Their target is a prison and street gang called Raza Unida. After three years of investigating, several suspected gang members were put in cuffs Thursday, and drugs and guns were taken off the streets.
Four of 15 suspects were read their rights by a federal judge. Each say they understand the allegations against them.
Ramon Pena, 29, Rene Ruiz, 36, Pedro Muniz, 36, and Gilberto Espinosa, 28, all appeared in handcuffs. The U.S. Attorney on the case told the judge that all of the men posed a flight risk and a danger to the community if released, so the judge issued a temporary order of detention keeping them in custody at least until a hearing next week.
According to an 11-page indictment just unsealed Thursday, the men and 11 others were arrested following a three-year, multi-agency investigation which tracked their alleged trafficking of cocaine and methamphetamine. They're also accused of possessing illegal firearms and money laundering to profit their gang.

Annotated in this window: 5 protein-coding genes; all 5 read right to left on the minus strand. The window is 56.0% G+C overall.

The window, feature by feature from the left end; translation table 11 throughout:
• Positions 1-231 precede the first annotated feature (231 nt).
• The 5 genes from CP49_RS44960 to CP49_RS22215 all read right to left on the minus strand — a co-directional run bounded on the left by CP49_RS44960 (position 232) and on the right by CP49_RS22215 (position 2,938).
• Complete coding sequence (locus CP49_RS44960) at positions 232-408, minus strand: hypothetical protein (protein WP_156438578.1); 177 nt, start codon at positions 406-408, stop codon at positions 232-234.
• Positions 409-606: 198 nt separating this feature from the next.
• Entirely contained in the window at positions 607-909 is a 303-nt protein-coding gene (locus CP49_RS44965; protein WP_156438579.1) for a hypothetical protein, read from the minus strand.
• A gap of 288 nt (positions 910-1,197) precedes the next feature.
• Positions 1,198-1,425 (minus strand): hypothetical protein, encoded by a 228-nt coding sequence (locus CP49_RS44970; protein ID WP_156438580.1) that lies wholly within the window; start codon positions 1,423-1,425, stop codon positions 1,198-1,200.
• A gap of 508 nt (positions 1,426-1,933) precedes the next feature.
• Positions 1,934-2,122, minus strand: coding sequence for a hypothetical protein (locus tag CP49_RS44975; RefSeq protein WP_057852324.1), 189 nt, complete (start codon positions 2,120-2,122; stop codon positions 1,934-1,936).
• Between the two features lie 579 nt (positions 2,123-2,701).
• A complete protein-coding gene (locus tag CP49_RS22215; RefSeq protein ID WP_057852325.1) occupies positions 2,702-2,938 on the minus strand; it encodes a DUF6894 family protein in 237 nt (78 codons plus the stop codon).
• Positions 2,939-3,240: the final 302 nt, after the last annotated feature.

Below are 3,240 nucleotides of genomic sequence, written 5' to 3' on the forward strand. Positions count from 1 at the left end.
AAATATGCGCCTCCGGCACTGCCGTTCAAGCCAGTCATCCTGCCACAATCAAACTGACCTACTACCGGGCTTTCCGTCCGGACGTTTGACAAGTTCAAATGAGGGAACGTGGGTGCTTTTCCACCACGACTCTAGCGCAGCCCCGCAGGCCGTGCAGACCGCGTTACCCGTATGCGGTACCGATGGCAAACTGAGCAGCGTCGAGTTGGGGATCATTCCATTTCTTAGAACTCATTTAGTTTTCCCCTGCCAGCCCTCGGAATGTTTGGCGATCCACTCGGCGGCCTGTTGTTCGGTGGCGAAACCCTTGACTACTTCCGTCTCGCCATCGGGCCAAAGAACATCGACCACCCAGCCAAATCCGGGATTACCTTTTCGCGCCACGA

The U.S. Attorney's Office says the men are all part of the prison and street gang called Raza Unida, well-known for its criminal exploits. Eyewitness News' National Security Expert James Conway says it should come as no surprise that this operation occurred in part in Houston.
"The big, big moneymaker for all gangs today is drug trafficking. The link that we're concerned about today is the link between the violence along the border and that of gang activity in the United States," said Conway.
The FBI is still looking for one man. They sent us his picture in the hope that someone might recognize him and turn him in. His name is Henry B. Garcia, also known as "Shorty." He is from the Victoria area and there is a warrant for him outstanding in relation to this case.
The Department of Justice also wants you to see tattoos known to belong to members of Raza Unida. The tattoos commonly show an "R" and a "U.''
If you have any information that can help authorities find Garcia, you are urged to call the FBI at 713-695-5000.
The remaining suspects who have been arrested are scheduled to appear here in court on Friday.
The Texas Department of Criminal Justice classifies 12 groups as security threats behind bars. That includes Raza Unida. Prisoners who have been identified as belonging to those groups can be cut off from contact visits and separated from the general prison population. Before that inmate is allowed back into the general population, they have to renounce their membership and affiliation with the group.
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